The White House in Biden’s Cyberwarfare Power Grab

To most spectators, the United States appears to be in the midst of a successful cyber defense campaign against Russia. As General Paul Nakasone, head of the U.S. Cyber ​​Command, recently testified before Congress, the U.S. military is deploying military members to the region to sit “side by side with our partners.” Cyber ​​Command has also “designed options for national decision makers” and “performs operations as directed.” Yet at a crucial time in the Ukrainian cyber defense, the Biden administration is reportedly considering a proposal to remove the Ministry of Defense authorities to conduct offensive cyber operations and reintroduce a centralized approval process from the White House. This would be a mistake.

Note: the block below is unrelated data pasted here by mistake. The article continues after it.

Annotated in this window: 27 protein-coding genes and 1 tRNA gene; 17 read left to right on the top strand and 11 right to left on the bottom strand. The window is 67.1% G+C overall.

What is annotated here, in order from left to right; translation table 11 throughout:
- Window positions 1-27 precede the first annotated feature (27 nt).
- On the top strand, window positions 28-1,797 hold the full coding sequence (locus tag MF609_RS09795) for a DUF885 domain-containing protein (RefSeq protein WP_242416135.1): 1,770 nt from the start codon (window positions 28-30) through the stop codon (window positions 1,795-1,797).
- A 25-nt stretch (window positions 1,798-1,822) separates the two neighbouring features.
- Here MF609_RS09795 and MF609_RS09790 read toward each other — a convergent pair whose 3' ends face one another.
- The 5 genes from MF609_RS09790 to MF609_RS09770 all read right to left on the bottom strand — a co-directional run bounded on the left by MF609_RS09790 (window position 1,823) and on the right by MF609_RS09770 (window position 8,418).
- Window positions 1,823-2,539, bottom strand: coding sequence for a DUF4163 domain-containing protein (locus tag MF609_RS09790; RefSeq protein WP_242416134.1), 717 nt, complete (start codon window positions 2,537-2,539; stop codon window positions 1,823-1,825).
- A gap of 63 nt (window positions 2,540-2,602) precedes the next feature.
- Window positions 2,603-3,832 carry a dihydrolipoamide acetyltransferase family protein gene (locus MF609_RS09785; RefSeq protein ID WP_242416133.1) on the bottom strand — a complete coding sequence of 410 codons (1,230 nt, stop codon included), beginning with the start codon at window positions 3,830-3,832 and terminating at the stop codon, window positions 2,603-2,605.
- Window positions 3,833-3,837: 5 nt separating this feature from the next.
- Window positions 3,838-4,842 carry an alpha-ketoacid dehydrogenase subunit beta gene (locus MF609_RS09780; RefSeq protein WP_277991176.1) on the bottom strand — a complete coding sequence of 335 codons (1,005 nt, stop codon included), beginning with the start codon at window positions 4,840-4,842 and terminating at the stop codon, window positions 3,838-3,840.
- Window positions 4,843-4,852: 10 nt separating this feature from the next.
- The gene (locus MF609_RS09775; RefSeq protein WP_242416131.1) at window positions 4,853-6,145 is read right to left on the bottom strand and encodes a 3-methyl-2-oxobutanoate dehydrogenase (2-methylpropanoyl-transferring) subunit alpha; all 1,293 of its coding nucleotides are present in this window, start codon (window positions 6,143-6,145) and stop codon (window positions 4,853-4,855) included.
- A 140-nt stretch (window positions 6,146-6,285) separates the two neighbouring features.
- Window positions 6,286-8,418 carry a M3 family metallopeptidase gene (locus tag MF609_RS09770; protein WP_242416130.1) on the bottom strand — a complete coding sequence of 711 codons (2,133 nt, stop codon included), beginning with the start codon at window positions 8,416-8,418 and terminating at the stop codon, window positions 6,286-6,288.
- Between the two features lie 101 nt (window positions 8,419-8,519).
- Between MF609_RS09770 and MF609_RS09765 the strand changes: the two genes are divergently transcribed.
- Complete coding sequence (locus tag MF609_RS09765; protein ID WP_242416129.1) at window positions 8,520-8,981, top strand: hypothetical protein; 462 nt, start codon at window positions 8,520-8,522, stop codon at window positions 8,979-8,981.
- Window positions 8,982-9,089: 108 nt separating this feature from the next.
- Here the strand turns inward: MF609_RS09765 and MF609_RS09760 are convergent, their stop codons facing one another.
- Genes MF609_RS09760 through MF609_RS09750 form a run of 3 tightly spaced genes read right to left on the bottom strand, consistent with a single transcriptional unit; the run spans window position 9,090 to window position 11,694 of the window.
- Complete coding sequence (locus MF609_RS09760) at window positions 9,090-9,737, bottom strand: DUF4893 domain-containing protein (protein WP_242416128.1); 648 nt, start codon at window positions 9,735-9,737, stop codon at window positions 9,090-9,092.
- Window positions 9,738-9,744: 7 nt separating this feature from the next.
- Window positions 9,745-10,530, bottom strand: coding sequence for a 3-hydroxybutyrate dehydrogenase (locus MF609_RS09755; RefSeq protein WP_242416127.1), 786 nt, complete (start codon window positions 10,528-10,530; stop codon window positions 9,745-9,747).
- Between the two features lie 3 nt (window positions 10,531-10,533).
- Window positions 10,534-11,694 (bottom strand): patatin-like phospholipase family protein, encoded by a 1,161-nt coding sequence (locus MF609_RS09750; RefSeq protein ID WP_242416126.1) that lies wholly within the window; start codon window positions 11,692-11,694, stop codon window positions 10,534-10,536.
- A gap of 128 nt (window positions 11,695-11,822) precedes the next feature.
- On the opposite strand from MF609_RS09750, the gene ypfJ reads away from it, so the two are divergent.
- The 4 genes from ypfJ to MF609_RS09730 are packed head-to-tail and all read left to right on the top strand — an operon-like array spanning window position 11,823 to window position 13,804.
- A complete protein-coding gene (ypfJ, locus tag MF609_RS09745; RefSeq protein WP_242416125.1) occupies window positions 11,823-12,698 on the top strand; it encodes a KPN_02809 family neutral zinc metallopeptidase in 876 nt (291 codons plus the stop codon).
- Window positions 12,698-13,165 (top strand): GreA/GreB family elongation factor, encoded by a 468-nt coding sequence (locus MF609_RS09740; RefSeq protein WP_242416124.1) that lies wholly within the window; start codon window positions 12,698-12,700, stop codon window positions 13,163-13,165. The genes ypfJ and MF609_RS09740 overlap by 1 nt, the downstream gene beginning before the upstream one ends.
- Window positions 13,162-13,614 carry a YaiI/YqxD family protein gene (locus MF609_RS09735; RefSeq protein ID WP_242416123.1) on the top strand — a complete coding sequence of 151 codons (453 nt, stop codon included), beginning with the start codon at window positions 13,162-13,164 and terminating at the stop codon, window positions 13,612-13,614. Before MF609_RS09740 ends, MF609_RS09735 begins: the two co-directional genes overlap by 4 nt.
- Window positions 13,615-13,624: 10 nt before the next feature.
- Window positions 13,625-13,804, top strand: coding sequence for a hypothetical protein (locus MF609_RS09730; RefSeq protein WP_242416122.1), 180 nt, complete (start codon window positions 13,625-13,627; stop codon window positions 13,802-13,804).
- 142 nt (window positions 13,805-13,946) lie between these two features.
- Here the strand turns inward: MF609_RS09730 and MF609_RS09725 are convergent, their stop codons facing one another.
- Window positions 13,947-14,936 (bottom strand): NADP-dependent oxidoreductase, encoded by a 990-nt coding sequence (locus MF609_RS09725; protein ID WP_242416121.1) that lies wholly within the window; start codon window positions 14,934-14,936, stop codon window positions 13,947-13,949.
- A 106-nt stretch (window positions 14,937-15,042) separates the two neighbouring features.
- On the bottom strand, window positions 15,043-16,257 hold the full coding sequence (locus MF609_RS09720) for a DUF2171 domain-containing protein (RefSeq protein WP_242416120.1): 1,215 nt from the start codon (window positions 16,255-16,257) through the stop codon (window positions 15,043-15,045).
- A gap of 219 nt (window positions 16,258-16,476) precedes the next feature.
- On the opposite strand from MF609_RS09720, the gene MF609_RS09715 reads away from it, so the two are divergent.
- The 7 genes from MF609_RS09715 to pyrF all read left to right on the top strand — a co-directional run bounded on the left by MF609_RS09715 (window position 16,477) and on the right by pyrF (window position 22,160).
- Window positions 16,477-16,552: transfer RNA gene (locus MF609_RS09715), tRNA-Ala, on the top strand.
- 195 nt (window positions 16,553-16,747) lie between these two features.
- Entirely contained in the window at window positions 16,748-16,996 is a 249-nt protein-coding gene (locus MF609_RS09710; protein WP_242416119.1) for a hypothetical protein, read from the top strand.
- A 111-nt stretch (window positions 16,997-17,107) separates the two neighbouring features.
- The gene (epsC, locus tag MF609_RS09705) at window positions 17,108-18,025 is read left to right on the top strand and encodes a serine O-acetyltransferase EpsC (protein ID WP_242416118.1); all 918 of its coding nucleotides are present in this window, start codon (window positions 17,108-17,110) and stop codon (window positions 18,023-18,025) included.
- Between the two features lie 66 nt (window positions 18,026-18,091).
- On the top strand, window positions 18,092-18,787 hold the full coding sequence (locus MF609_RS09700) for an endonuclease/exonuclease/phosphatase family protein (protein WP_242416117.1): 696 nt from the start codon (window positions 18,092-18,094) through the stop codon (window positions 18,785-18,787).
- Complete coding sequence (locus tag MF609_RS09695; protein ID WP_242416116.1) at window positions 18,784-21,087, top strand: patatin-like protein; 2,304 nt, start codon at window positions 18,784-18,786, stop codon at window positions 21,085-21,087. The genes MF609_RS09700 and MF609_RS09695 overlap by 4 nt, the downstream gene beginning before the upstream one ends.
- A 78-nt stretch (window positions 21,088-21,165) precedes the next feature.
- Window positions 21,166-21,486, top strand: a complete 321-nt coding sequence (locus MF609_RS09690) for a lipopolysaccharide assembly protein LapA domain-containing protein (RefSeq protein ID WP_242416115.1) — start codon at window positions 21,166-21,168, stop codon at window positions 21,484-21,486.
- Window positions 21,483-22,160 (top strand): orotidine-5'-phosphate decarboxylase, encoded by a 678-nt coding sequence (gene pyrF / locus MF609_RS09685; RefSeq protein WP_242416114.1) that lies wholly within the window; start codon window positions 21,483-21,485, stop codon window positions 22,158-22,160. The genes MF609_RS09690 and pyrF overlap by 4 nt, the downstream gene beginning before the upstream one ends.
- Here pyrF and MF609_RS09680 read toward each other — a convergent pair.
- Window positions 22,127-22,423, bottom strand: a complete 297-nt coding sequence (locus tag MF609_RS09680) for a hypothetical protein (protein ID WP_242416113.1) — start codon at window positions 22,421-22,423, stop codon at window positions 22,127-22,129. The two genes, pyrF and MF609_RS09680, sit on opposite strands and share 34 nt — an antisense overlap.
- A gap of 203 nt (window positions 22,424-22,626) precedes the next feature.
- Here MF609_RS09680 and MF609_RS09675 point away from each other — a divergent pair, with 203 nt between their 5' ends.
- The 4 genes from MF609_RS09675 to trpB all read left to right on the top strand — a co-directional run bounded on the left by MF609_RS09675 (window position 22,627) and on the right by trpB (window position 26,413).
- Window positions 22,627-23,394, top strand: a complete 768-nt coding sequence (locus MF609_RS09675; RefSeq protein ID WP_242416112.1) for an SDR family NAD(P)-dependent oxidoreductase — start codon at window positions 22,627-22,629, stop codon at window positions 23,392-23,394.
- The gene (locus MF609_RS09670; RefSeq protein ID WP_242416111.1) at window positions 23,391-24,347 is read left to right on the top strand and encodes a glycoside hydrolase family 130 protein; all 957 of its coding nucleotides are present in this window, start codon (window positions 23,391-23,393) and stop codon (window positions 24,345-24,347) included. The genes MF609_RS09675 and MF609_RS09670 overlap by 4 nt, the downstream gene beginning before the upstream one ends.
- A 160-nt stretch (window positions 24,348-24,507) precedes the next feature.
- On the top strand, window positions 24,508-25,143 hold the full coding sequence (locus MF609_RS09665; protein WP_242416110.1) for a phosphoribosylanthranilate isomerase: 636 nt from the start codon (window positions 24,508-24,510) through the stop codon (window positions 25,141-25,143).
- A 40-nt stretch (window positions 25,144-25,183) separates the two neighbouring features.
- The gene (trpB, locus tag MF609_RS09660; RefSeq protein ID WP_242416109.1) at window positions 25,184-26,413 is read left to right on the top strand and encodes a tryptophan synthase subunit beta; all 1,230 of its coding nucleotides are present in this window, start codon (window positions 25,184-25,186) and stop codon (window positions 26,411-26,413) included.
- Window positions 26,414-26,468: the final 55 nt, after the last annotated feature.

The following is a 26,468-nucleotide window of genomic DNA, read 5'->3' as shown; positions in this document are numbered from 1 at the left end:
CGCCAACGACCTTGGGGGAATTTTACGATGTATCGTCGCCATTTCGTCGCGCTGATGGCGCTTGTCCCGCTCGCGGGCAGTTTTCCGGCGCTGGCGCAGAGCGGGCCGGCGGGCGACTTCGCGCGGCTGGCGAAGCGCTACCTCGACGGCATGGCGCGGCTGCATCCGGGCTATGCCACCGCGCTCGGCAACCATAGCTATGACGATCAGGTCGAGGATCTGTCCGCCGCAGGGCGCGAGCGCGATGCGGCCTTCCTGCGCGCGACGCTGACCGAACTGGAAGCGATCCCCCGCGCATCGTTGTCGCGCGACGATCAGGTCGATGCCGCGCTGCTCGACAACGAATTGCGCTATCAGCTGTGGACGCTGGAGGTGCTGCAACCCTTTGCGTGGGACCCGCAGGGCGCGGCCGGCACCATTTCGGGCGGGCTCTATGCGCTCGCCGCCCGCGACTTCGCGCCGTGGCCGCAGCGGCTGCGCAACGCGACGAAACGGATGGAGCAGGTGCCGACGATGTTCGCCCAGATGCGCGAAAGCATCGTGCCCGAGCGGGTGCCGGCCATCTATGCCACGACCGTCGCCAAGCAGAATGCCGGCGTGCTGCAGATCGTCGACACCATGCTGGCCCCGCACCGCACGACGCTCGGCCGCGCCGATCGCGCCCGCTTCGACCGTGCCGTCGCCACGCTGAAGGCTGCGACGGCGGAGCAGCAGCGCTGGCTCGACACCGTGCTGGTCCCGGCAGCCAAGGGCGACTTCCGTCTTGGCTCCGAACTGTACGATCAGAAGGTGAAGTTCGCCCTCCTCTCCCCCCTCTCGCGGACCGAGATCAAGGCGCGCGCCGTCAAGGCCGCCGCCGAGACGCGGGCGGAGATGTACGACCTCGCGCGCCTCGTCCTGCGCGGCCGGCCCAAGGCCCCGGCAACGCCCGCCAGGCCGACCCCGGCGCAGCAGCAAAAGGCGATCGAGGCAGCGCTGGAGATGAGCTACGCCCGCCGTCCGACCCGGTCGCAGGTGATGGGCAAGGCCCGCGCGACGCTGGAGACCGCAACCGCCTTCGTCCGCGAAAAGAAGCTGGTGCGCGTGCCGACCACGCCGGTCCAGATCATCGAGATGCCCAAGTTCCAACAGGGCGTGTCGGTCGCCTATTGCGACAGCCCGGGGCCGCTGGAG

All departments and agencies within the federal government operate under different authorities, delegated from the president through executive policies and from Congress through law. These define what an organization may and may not do and when it should ask for permission. In a conflict or military campaign, the president (and sometimes Congress) delegates authorities to the Department of Defense to conduct operations.

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